What’s not to like in the above illustration? You got your alien monster, your alien ruins, your sophisticated space science gizmos, your overall 1950s retro look and art style. Perfect. Exactly what I want in SF comic art, or “graphic art” as they say nowadays.
Except, except… one irritating detail.
Look at the helmeted guy on the right punching buttons. Look at his hand. Look at his fingernails. That’s one tight-fitting glove! Green gloves one layer of molecules thick apparently. Not an accident, several other scenes depict equally thin gloving with fingernails clearly visible. Futuristic clothing technology?
Or did the artist assume, the alien planet possessing an atmosphere, albeit a non-breathable one, that the human explorers needed only their regular tight-fitting uniforms (they wear the same outfits inside their spaceship basecamp) with the addition of glass helmets and oxygen backpacks, their hands drawn ungloved? And later the colourist decided it didn’t look right and painted the naked hands the colour appropriate to the colour of the uniform worn?
And what’s with the machine the guy is playing with? Looks kind of bulky for an explorer to be carting around on an unknown world. Or is it an alien machine found in the ruins and he can’t resist punching the buttons to see if it is still working and what it does? A bit risky that.
My attention to detail can be a bit nit-picky at times and is best not disturbed lest it pull me out of what I am reading and bring the narrative to a crashing halt. Sad to say this frequently happened with this particular comics series, so much so that I had to force myself to buy it.
Weird eh? Why would I force myself to buy comic books if I didn’t like them? The concept.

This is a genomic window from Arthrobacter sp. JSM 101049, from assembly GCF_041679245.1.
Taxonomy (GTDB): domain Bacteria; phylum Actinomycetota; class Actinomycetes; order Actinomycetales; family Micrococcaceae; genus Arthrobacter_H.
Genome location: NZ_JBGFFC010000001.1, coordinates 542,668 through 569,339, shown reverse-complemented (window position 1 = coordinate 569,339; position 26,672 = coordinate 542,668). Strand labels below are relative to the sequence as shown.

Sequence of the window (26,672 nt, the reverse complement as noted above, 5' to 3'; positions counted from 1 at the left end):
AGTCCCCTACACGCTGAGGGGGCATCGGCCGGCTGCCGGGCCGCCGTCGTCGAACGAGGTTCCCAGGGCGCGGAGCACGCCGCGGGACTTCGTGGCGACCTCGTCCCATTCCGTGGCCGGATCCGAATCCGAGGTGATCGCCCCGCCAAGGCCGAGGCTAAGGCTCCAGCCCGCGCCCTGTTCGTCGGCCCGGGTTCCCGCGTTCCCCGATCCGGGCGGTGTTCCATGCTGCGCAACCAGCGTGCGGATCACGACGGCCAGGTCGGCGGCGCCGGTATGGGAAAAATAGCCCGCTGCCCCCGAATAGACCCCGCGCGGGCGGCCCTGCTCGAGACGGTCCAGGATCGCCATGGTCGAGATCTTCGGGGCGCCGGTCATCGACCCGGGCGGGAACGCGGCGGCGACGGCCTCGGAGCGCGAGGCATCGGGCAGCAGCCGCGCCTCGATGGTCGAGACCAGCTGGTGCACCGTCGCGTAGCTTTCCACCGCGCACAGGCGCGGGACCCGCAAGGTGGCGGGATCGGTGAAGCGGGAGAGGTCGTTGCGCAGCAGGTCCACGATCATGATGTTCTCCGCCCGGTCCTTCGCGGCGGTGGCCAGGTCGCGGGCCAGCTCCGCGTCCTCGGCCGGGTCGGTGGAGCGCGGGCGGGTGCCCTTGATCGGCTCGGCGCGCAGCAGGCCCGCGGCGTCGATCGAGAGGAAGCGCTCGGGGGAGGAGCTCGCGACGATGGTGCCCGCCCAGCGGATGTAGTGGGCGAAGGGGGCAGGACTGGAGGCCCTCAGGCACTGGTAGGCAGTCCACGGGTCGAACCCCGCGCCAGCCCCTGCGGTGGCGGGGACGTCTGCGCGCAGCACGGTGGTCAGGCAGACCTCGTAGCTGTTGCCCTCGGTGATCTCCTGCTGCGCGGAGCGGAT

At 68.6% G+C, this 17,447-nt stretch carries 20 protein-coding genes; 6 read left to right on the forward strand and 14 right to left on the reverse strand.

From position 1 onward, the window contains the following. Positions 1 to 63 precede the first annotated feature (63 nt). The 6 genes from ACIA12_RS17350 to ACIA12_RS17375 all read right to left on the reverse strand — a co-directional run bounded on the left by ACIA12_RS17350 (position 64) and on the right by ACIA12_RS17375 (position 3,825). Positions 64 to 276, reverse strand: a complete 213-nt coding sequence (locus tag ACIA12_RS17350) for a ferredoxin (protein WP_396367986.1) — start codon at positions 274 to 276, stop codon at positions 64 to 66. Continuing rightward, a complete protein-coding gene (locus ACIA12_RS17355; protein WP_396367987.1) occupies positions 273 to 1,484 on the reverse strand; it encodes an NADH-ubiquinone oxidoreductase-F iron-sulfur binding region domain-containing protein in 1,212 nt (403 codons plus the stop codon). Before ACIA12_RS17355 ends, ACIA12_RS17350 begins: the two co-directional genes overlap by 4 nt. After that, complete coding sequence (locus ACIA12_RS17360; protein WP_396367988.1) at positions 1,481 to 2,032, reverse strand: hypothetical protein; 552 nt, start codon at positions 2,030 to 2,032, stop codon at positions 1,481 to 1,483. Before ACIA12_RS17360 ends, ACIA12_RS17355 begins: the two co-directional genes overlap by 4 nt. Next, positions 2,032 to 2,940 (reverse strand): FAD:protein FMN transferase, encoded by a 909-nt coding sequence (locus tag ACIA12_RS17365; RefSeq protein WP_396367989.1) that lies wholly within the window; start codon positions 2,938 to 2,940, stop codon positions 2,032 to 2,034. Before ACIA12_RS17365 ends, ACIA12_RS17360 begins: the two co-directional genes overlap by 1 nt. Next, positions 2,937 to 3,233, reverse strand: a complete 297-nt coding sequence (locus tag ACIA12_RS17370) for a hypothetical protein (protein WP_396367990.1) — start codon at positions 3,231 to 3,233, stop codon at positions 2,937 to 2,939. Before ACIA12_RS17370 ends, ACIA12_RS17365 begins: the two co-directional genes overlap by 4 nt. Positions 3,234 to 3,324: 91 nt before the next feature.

The illustration at the beginning of this article is from a Marvel Comics Group adaptation of A.E. Van Vogt’s famous 1939 short story BLACK DESTROYER which appeared in their short-lived eight issue run of WORLDS UNKNOWN comic books between May of 1973 to August of 1974 (I own issues 2 to 6).
Each issue featured a classic science fiction tale by a well-known author, plus a second story by another known author, or an unaccredited short story, or no additional tale at all (almost as if they were experimenting with the format of the comic in an effort to get it right).
Still, I gotta hand it to them. A magnificent concept. Some of my favourite short stories being presented in illustrations, next best thing to a TV or film version as far as I was concerned. So naturally I was on the lookout for them whenever I visited The Comic Shop on Fourth Avenue in Vancouver.
Again, what’s not to like? Consider the illustration below.
It has a marvelous cinematic feel to it, what with a point of view from just behind Coeurl’s head. The series as a whole is laid out like storyboards for films. That aspect of WORLDS UNKNOWN is quite well done. Marvel noted for this, and maybe that’s why it is so easy to convert their comics into movies? Nah. But it does make for a great sense of movement in the illustrations, not at all static like, say, most of the CLASSICS ILUSTRATED comics. Much better adaptation of the written form.
A little bit talky mayhaps, given the urgency of what is being portrayed, but one of the conventions of graphic art, and very necessary in an adaptation, so much info to convey in so few illustrations.
Nope. Overall, I liked the BLACK DESTROYER edition. Well done I thought.
On the other hand, my next sample, THE DAY THE EARTH STOOD STILL edition, still makes me grit my teeth every time I look at it. The cover for instance. No such scene in the movie as I recall. Of course, not fair to compare the comic with the film, since the comic (and the film) is based on the 1940 short story FAREWELL TO THE MASTER by Harry Bates (real name Hiram Gilmore Bates III).